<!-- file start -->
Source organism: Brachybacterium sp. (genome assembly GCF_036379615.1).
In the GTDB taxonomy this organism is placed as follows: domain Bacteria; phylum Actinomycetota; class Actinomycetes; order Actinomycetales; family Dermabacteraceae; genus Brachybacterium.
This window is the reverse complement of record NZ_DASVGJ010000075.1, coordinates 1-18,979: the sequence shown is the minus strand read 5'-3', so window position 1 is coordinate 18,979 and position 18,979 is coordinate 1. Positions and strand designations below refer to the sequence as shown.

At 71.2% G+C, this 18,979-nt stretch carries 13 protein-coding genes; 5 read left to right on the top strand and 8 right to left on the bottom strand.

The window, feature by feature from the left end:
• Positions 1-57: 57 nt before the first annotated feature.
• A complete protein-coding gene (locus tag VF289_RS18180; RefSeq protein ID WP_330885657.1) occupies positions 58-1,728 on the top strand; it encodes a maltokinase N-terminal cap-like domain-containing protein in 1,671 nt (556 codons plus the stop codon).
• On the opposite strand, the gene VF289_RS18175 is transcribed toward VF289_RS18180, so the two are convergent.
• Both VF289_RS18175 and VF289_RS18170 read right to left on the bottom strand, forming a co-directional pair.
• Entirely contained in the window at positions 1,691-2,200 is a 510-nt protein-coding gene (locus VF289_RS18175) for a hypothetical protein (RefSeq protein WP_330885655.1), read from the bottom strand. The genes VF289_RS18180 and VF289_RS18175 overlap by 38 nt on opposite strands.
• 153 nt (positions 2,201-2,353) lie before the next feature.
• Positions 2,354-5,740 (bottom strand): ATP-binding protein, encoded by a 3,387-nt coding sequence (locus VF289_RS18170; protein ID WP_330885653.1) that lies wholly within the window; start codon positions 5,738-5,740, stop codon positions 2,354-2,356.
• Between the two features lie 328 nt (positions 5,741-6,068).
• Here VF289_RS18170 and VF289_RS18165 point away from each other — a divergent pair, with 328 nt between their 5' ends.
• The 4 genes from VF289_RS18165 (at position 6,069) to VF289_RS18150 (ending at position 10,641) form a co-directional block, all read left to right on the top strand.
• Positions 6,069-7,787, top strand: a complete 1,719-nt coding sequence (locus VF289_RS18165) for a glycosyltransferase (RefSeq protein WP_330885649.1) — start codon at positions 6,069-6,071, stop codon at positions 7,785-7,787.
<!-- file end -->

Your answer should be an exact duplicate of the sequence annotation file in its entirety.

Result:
Source organism: Brachybacterium sp. (genome assembly GCF_036379615.1).
In the GTDB taxonomy this organism is placed as follows: domain Bacteria; phylum Actinomycetota; class Actinomycetes; order Actinomycetales; family Dermabacteraceae; genus Brachybacterium.
This window is the reverse complement of record NZ_DASVGJ010000075.1, coordinates 1-18,979: the sequence shown is the minus strand read 5'-3', so window position 1 is coordinate 18,979 and position 18,979 is coordinate 1. Positions and strand designations below refer to the sequence as shown.

At 71.2% G+C, this 18,979-nt stretch carries 13 protein-coding genes; 5 read left to right on the top strand and 8 right to left on the bottom strand.

The window, feature by feature from the left end:
• Positions 1-57: 57 nt before the first annotated feature.
• A complete protein-coding gene (locus tag VF289_RS18180; RefSeq protein ID WP_330885657.1) occupies positions 58-1,728 on the top strand; it encodes a maltokinase N-terminal cap-like domain-containing protein in 1,671 nt (556 codons plus the stop codon).
• On the opposite strand, the gene VF289_RS18175 is transcribed toward VF289_RS18180, so the two are convergent.
• Both VF289_RS18175 and VF289_RS18170 read right to left on the bottom strand, forming a co-directional pair.
• Entirely contained in the window at positions 1,691-2,200 is a 510-nt protein-coding gene (locus VF289_RS18175) for a hypothetical protein (RefSeq protein WP_330885655.1), read from the bottom strand. The genes VF289_RS18180 and VF289_RS18175 overlap by 38 nt on opposite strands.
• 153 nt (positions 2,201-2,353) lie before the next feature.
• Positions 2,354-5,740 (bottom strand): ATP-binding protein, encoded by a 3,387-nt coding sequence (locus VF289_RS18170; protein ID WP_330885653.1) that lies wholly within the window; start codon positions 5,738-5,740, stop codon positions 2,354-2,356.
• Between the two features lie 328 nt (positions 5,741-6,068).
• Here VF289_RS18170 and VF289_RS18165 point away from each other — a divergent pair, with 328 nt between their 5' ends.
• The 4 genes from VF289_RS18165 (at position 6,069) to VF289_RS18150 (ending at position 10,641) form a co-directional block, all read left to right on the top strand.
• Positions 6,069-7,787, top strand: a complete 1,719-nt coding sequence (locus VF289_RS18165) for a glycosyltransferase (RefSeq protein WP_330885649.1) — start codon at positions 6,069-6,071, stop codon at positions 7,785-7,787.